Cable in the Classroom Launches New Resources


Cable in the Classroom, the cable industry’s educational foundation, recently launched InCtrl, a series of free classroom lessons that teach seven key digital citizenship concepts. Aimed at students in grades 4 through 8, each lesson contains videos, background information about a digital citizenship concept, and classroom activity ideas. Topics include cyberbullying, ethics and copyright, privacy, media literacy, information literacy, communication and collaboration, and digital citizenship.

InCtrl resources are also suitable for use in afterschool and other community-based programs. New lessons will be premiered monthly with all seven lessons expected to be available by mid-October. For additional information contact Kat Stewart at or 202-222-2339.

Survey: More Teens Hiding Online Activity

More teenagers are hiding their online activity from their parents, according to a survey of teen internet behavior conducted by online security firm McAfee. The survey found that more than 70 percent of teens have figured out how to avoid parental monitoring, up from 45 percent in a study two years ago.

“Since teens have grown up in an online world, they may be more online savvy than their parents, but you can’t give up,” McAfee blogger Robert Siciliano tells parents. “You must challenge yourselves to become familiar with the complexities of the teen online universe and stay educated on the various devices your teens are using to go online.”

Library Group Selects Great Websites for Kids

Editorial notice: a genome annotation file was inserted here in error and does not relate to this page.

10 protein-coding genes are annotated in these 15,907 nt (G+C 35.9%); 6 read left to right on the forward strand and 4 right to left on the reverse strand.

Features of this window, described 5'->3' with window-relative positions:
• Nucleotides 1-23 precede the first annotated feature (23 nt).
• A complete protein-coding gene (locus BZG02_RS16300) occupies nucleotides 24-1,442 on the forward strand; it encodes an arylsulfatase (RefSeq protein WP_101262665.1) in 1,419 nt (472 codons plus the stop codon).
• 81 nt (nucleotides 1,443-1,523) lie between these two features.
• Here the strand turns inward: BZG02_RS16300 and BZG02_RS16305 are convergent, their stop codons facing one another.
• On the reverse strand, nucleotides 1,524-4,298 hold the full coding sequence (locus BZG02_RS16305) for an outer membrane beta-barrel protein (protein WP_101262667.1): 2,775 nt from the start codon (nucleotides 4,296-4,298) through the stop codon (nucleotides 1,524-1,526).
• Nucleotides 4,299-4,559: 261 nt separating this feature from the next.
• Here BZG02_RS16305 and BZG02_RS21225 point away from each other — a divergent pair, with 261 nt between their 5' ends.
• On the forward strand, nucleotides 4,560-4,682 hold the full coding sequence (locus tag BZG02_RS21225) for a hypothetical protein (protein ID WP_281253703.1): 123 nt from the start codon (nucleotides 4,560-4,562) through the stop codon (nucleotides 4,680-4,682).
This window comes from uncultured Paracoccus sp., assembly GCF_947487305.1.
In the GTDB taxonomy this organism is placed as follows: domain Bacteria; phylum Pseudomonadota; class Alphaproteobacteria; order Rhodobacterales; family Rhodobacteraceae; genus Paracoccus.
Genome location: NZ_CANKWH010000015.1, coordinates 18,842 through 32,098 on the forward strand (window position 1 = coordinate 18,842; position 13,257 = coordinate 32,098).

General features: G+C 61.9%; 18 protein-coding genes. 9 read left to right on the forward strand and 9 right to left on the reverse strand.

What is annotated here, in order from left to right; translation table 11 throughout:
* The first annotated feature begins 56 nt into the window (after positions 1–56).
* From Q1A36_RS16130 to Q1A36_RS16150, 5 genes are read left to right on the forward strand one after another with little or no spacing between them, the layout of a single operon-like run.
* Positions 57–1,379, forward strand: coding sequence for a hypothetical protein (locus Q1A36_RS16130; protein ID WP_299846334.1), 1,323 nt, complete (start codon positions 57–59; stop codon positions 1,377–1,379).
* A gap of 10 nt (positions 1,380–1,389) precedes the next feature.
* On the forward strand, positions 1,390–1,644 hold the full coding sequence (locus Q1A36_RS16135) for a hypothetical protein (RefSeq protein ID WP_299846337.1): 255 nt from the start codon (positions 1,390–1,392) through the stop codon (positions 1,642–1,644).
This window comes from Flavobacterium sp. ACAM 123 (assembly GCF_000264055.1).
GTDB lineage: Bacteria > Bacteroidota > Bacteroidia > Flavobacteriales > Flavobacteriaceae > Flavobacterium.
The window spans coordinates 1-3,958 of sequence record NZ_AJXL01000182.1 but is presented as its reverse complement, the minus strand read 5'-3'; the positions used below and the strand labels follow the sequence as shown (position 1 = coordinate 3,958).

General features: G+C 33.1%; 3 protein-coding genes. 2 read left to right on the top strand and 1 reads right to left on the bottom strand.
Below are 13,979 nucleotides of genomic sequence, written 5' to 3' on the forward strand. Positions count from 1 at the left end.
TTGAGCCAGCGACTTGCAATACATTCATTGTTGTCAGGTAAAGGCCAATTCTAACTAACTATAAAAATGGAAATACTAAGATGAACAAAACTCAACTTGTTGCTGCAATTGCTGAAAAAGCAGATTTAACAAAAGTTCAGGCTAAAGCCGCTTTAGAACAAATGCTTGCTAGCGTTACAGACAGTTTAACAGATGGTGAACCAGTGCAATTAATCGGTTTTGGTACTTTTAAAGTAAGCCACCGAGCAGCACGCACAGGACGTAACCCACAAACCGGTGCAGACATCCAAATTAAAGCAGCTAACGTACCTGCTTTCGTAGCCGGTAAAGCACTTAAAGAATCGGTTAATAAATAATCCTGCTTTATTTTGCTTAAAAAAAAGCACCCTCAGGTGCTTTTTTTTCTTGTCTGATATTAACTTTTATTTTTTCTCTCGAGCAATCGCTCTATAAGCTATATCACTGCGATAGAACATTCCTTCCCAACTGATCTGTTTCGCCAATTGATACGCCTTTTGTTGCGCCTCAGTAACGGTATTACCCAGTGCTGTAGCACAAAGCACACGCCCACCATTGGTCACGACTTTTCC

Great Websites for Kids is a compilation of exemplary websites geared to children up to age 14. Sites are organized in eight categories: Animals, The Arts, History and Biography, Literature and Language, Mathematics and Computers, Reference Desk, Sciences and Social Sciences.

Websites are evaluated by a committee made up of members of the Association for Library Service to Children, a division of the American Library Association. The committee welcomes site suggestions for review.

Parents vs. Teens on Facebook: Worth the Battle?

Eight years after its debut, Facebook claims more than 20 million users under the age of 18. Many teens insist “friending” their parents is an invasion of privacy, but experts like author and lecturer Linda Fogg-Phillips, who works for Facebook, stand behind the practice. A USA Today article explores the social media face-off between parents and teens.

National Cyber Security Alliance Offers Tips

In recognition of National Cyber Security Awareness Month, the National Cyber Security Alliance has developed a series of free tip sheets for safer Internet usage, particularly on social networking sites, gaming sites, and mobile devices.

Tools Can Help Counter Cyberbullying

Radio show host and tech blogger Kim Komando gives advice for protecting children from online bullies, including the often-ignored recommendation that parents monitor their children’s Facebook accounts by “friending” them. Komando also suggests using simple Facebook tools that allow users to lock down their profiles and report harassing content.

For more resources, visit the Internet Safety page.

New Technology Means New Safety Issues

A recent USA Today article reports, “There is a rising threat to kids who habituate the Internet: the likelihood that a popular mobile app or social-networking service will invade their privacy.”

According to the article, roughly half of children ages 6 through 9 regularly interact with friends online, yet 58 percent of their parents admitted to not being knowledgeable about social networks. The good news is resources for protecting children online abound, including Suddenlink resources.